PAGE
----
Buoyancy is the tendency of an object to float in a fluid. All liquids and gases in the presence of gravity exert an upward force known as the buoyant force on any object immersed in them. Buoyancy results from the differences in pressure acting on opposite sides of an object immersed in a static fluid. After reading this article, you will be able to explain the buoyant force and why fluids exert an upward buoyant force on submerged objects.
The buoyant force is the upward force exerted on an object wholly or partly immersed in a fluid. This upward force is also called Up thrust. Due to the buoyant force, a body submerged partially or fully in a fluid appears to lose its weight, i.e. appears to be lighter.
The following factors affect buoyant force:
- the density of the fluid
- the volume of the fluid displaced
- the local acceleration due to gravity
Causes of Buoyant Force
When an object is immersed in water or any other fluid, we observe that the object experiences a force from the downward direction opposite to the gravitational pull, which is responsible for the decrease in its weight. This upward force exerted by the fluid opposes the weight of an object immersed in a fluid. As we know, the pressure in a fluid column increases with depth. Thus, the pressure at the bottom of an object submerged in the fluid is greater than that at the top. The difference in this pressure results in a net upward force on the object, which we define as buoyancy.
Applications of Buoyancy
Buoyancy (upthrust) makes it possible for swimmers, fishes, ships, and icebergs to stay afloat. Some applications of buoyancy are given in the points below.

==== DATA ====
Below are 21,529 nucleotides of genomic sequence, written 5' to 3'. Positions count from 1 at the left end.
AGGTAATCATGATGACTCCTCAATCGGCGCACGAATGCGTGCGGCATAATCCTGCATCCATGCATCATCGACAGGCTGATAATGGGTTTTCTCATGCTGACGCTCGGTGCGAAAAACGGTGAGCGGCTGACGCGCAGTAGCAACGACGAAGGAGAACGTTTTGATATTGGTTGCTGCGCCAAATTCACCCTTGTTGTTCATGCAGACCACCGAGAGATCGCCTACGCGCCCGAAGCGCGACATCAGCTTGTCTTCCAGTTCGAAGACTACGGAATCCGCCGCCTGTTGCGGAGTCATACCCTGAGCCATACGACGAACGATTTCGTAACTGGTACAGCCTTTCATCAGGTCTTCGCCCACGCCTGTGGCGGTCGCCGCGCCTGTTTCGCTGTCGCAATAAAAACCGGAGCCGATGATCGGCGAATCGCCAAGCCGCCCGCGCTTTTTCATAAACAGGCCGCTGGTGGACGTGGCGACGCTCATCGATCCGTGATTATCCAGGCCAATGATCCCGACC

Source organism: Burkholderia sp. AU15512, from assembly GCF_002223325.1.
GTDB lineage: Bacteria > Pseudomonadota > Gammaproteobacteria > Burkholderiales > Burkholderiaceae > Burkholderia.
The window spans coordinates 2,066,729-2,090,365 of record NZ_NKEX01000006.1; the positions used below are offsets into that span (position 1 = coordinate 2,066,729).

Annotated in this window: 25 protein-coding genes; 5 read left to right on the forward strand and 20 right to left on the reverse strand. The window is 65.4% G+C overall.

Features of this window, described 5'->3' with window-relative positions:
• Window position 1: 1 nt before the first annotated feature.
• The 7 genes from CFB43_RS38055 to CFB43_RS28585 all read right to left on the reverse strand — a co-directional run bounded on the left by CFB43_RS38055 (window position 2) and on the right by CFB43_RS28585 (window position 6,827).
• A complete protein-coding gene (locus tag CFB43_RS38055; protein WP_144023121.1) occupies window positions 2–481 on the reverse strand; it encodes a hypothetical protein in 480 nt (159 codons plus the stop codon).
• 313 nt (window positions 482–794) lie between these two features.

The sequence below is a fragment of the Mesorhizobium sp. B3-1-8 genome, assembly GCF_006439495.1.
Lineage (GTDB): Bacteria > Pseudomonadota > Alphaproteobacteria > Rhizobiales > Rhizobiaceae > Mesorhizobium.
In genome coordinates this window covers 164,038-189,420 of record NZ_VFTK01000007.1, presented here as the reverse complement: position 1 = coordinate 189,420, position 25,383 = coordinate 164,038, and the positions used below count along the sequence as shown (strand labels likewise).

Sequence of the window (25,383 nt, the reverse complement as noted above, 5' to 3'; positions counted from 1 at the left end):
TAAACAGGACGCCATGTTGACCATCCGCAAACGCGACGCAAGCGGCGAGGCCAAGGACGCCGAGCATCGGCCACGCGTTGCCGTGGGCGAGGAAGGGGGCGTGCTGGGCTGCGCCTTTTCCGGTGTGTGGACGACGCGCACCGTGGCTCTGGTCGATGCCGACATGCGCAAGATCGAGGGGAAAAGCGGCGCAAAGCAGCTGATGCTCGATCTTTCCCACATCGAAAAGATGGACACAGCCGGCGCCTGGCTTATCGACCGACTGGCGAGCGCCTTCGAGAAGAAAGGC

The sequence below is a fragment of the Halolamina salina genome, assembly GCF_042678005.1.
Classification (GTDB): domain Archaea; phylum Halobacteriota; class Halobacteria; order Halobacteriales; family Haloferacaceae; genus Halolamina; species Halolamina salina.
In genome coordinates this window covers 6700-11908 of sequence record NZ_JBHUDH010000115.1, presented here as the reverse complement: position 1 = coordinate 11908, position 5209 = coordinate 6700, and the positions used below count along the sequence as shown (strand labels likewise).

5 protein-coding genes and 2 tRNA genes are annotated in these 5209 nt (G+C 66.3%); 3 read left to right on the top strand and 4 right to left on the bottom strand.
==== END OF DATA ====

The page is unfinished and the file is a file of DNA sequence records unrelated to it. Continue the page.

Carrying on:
The atmosphere is filled with air that exerts buoyant force on any object. A hot air balloon rises and floats due to the buoyant force. It descends when the balloon’s weight is higher than the buoyant force. It becomes stationary when the weight equals the buoyant force.
A ship floats on the surface of the sea because the volume of water displaced by the ship is enough to have a weight equal to the weight of the ship. A ship is constructed in a way so that the shape is hollow to make the overall density of the ship lesser than the seawater. Therefore, the buoyant force acting on the ship is large enough to support its weight.
A certain group of fishes uses Archimedes’ principle to go up and down the water. To go up to the surface, the fish will fill its swim bladder (air sacs) with gases (clever, isn’t it?). The gases diffuse from their own body to the bladder and thus make the body lighter. This enables the fish to go up.